Personal and financial papers of the Cronly family of Wilmington, North Carolina. Jane M. Cronly's short stories and memoirs are devoted in large part to her family's relationship with their slaves, both before and after emancipation. Also included are two small volumes dealing with the 1898 Wilmington race riot.

Henry Daniels papers, 1865.

Records of Freedmen's Bureau in Brunswick County, Virginia, including lists of former slaves who worked on a government farm and drew federal assistance. The collection also contains contracts between black workers and white employers.

Kate Foster diary, 1863-1872

Diary of Kate Foster, Adams County, Mississippi. Approximately two-thirds of the entries date from the latter half of 1863 and concern the Civil War, with attention to the effect of the war on her home and on local blacks. The diary provides rich illustrations of slave desertion, many of the absconders being women with children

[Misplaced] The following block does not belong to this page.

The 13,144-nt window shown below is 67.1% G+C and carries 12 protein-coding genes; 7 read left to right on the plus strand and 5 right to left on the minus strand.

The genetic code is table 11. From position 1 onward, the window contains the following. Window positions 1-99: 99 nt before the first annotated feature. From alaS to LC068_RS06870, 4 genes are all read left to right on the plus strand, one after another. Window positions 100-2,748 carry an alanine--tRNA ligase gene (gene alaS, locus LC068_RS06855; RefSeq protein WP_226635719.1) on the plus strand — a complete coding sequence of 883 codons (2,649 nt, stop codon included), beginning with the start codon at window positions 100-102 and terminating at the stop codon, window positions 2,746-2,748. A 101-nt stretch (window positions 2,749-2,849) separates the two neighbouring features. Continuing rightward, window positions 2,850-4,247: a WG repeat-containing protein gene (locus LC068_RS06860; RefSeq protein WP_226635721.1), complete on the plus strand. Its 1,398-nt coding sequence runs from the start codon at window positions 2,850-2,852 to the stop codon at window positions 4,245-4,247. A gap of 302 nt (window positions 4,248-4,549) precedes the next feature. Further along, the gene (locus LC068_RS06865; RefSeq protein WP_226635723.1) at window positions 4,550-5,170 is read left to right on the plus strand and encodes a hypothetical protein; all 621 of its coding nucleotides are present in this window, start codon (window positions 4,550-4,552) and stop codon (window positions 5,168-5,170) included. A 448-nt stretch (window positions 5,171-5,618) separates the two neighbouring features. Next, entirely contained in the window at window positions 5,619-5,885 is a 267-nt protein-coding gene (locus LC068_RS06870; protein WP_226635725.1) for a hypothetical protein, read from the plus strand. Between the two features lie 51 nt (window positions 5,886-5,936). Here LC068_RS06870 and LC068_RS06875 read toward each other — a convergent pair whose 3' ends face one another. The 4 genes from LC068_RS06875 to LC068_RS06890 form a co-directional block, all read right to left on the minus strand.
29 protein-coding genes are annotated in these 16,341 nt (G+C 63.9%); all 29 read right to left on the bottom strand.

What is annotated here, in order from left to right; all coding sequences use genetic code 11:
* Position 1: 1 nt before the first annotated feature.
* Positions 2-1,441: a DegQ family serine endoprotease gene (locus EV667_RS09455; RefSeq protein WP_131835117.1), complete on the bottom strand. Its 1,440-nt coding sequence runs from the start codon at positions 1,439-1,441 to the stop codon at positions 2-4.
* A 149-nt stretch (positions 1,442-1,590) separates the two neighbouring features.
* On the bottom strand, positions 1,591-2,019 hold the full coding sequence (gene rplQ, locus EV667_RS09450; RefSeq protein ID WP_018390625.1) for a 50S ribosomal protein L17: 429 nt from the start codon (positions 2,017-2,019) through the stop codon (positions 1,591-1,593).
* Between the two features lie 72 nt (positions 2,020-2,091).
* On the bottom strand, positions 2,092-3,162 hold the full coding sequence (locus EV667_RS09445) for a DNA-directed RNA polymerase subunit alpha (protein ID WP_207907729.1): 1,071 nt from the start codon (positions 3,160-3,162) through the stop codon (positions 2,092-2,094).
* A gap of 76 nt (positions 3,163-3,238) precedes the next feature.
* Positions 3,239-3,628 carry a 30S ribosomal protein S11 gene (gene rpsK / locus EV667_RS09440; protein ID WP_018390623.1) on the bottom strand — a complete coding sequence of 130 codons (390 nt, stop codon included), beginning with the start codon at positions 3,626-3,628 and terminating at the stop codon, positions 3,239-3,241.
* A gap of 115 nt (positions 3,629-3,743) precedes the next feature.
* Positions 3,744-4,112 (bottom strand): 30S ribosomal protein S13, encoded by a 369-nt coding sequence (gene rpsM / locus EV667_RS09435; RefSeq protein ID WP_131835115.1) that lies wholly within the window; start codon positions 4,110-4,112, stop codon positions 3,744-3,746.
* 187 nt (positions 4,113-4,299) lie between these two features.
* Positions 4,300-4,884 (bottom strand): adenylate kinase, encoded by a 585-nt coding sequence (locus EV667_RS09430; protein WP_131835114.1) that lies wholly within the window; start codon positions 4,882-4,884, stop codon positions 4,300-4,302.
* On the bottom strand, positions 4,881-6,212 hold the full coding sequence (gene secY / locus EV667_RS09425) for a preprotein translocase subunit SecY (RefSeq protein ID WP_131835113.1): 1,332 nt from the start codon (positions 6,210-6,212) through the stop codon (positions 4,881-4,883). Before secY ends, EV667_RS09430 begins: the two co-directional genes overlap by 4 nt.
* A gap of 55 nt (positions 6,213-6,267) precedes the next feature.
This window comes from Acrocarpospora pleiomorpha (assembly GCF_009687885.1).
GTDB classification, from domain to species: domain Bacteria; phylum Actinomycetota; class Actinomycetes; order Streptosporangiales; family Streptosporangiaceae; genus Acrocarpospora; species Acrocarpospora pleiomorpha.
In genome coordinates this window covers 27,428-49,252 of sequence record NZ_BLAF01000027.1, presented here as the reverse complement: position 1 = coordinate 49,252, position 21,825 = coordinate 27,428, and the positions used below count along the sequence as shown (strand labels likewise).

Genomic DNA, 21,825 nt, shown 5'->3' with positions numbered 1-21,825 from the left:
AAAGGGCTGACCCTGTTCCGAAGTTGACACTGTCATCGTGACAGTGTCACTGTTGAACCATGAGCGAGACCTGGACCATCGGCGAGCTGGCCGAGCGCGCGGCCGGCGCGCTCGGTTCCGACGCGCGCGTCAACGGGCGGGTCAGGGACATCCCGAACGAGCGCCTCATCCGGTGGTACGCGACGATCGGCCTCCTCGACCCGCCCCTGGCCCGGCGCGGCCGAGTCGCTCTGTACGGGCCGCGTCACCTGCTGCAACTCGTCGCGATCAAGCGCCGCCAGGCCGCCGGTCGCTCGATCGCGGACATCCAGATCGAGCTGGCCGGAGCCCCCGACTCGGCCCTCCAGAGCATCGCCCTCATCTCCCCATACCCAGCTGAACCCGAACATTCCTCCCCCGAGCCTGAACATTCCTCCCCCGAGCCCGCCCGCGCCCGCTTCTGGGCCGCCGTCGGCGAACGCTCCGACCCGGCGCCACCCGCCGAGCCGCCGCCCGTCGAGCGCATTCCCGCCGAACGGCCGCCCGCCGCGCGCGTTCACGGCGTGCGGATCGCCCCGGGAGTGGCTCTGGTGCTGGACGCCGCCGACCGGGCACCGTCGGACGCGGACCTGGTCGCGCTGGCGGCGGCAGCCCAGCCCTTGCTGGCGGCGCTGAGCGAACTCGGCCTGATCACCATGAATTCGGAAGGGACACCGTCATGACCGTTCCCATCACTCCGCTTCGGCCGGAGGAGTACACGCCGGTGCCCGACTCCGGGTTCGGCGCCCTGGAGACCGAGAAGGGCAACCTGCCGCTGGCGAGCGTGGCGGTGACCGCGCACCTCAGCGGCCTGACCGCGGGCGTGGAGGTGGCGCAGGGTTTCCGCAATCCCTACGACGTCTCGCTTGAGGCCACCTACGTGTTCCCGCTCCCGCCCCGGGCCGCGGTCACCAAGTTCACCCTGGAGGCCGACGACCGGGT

Samuel Fuqua papers, 1835-1866.

An executor's records of settlements of estates, household expenses, and labor. Includes a written agreement between a Virginia planter and his slaves regarding their continued service after the general emancipation. Briefly noted are former slaves -- both men and women -- who had "absented themselves" from the plantation without permission.

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George Gage papers, 1864-1903.

Letterbooks of George Gage and the journal of his wife Sarah Marshall Ely Gage. Sarah Gage's journal contains minutes of the Freedmen's Home Relief Association of Lambertville, New Jersey, for which Sarah was secretary in 1864. The journal also described Sarah's journey south to teach at a Freedmen's Bureau school in Beaufort, South Carolina (1866-1867).

Benjamin Sherwood Hedrick papers, 1848-1893.